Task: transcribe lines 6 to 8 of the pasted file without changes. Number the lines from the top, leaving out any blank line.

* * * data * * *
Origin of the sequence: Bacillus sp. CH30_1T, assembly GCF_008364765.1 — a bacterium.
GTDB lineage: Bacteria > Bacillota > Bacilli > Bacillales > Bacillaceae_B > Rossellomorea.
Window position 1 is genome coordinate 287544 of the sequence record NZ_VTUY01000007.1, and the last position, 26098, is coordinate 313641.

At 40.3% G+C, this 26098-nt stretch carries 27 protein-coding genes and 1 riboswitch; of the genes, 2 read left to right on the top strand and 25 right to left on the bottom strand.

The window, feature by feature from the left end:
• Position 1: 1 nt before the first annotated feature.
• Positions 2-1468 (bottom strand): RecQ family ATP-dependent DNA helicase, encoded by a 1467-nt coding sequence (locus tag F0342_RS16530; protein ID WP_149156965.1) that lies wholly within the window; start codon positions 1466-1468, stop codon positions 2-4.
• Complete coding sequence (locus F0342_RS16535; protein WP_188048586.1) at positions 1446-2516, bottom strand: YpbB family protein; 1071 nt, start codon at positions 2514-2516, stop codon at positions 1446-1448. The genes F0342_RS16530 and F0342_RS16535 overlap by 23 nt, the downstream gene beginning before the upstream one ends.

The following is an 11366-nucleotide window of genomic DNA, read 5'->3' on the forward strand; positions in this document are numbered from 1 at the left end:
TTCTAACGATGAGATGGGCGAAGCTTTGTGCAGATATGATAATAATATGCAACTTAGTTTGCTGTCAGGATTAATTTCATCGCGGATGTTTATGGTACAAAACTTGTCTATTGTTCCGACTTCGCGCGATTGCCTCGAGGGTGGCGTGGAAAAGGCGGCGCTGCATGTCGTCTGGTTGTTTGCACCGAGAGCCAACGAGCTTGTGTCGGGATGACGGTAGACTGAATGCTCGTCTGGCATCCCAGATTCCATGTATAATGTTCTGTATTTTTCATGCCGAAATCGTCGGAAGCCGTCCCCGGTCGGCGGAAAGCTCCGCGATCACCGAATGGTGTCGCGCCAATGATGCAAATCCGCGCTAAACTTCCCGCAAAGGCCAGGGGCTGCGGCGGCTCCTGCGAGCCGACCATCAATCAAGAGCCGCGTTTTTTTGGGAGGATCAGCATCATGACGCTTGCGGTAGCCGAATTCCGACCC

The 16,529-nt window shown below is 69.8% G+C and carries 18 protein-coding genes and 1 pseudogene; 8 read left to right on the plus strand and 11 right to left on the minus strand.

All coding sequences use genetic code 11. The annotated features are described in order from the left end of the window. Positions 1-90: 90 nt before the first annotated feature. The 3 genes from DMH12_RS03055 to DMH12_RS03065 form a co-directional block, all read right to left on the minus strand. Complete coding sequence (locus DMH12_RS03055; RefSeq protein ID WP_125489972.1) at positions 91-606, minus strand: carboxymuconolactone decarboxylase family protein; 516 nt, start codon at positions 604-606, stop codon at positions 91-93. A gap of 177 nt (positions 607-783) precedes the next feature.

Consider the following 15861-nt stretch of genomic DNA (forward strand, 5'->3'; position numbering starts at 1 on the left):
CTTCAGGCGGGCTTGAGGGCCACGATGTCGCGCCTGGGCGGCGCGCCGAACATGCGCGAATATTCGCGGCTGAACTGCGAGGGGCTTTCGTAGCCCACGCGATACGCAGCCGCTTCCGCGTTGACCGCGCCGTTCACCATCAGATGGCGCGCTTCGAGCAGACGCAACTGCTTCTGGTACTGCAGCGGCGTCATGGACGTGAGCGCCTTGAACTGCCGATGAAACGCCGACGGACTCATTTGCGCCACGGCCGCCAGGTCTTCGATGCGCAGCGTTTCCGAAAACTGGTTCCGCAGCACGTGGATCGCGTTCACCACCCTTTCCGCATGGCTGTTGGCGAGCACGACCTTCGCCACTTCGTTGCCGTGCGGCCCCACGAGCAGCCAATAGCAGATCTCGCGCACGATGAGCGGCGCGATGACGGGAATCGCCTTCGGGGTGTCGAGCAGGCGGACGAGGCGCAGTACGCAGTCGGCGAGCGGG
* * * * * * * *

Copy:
• Position 1: 1 nt before the first annotated feature.
• Positions 2-1468 (bottom strand): RecQ family ATP-dependent DNA helicase, encoded by a 1467-nt coding sequence (locus tag F0342_RS16530; protein ID WP_149156965.1) that lies wholly within the window; start codon positions 1466-1468, stop codon positions 2-4.
• Complete coding sequence (locus F0342_RS16535; protein WP_188048586.1) at positions 1446-2516, bottom strand: YpbB family protein; 1071 nt, start codon at positions 2514-2516, stop codon at positions 1446-1448. The genes F0342_RS16530 and F0342_RS16535 overlap by 23 nt, the downstream gene beginning before the upstream one ends.